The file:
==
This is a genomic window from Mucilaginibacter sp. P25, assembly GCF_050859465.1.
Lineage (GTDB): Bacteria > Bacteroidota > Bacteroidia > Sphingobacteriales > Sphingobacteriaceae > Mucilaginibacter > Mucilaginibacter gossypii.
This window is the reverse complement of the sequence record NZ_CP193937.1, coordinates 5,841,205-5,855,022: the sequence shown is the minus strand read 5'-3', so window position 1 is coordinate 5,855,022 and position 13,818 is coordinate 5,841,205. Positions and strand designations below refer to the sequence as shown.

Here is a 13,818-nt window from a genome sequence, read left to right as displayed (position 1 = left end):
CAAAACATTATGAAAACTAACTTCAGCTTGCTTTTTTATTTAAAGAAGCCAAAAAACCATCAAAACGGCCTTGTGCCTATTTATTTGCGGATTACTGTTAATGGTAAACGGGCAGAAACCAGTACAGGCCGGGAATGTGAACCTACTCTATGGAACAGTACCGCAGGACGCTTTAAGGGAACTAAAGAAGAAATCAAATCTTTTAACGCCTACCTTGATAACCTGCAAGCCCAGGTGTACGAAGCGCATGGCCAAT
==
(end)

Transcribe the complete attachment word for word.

This is a genomic window from Mucilaginibacter sp. P25, assembly GCF_050859465.1.
Lineage (GTDB): Bacteria > Bacteroidota > Bacteroidia > Sphingobacteriales > Sphingobacteriaceae > Mucilaginibacter > Mucilaginibacter gossypii.
This window is the reverse complement of the sequence record NZ_CP193937.1, coordinates 5,841,205-5,855,022: the sequence shown is the minus strand read 5'-3', so window position 1 is coordinate 5,855,022 and position 13,818 is coordinate 5,841,205. Positions and strand designations below refer to the sequence as shown.

Here is a 13,818-nt window from a genome sequence, read left to right as displayed (position 1 = left end):
CAAAACATTATGAAAACTAACTTCAGCTTGCTTTTTTATTTAAAGAAGCCAAAAAACCATCAAAACGGCCTTGTGCCTATTTATTTGCGGATTACTGTTAATGGTAAACGGGCAGAAACCAGTACAGGCCGGGAATGTGAACCTACTCTATGGAACAGTACCGCAGGACGCTTTAAGGGAACTAAAGAAGAAATCAAATCTTTTAACGCCTACCTTGATAACCTGCAAGCCCAGGTGTACGAAGCGCATGGCCAAT